LL novels whatever, the best equally with the worst, have
faded almost with the generation that produced them. This is a curse written as a superscription above the whole class. The modes of combining characters, the particular objects selected for sympathy, the diction, and often the manners, hold up an imperfect mirror to any generation that is not their own. And the reader of novels belonging to an obsolete ēra, whilst acknowledging the skill of the groupings, or the beauty of the situations, misses the echo to that particular revelation of human nature which has met him in the social aspects of his own dāy; or too often he is perplexed by an expression which, having dropped into a lower use, disturbs the unity of the impression, or is revolted by a coarse sentiment, which increasing refinement has made unsuitable to the sex or to the rank of the character.
2. Too constantly, when reviewing his own efforts for improvement, a man has reason to say (indignantly, as one injured by others ; penitentially, as contributing to this injury himself,) “Much of my studies have been thrown ăway; many books which were useless, or worse than useless, I have read ; many books which ought to have been read, I have left unread ; such is the sad necessity under the absence of all preconceived plan; and the proper road is first ascertained when the journey is drawing to its close."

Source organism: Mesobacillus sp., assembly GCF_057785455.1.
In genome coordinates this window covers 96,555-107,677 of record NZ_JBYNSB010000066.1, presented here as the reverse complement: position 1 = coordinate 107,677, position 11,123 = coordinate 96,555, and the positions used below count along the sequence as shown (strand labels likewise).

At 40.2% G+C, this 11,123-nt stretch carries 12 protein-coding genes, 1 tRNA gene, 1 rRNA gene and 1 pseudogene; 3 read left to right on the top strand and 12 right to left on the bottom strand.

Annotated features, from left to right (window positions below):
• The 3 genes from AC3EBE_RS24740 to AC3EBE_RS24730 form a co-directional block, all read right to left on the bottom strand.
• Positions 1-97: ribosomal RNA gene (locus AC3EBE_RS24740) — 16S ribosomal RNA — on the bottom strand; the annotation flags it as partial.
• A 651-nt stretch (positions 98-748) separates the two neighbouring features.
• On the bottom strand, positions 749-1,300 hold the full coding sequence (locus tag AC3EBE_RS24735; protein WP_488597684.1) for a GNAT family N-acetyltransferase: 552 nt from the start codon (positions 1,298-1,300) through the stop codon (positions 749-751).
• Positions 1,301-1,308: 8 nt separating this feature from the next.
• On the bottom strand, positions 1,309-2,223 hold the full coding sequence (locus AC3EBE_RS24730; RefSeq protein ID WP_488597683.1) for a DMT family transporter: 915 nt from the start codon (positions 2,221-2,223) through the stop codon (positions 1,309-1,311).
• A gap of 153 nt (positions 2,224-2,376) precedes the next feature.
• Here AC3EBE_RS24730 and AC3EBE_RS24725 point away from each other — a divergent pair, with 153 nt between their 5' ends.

3. In a wilderness so vast as that of books, to go astray often and widely is pardonable, because it is inevitable; and in proportion as the errors on this primary field of study have been great, it is important to have rēaped some compensatory benefits on the secondary field of conversation. Books teach by one machinery, conversation by another; and, if these resources were trained into correspondence to their own separate ide'als, they might become reciprocally the complements of each other.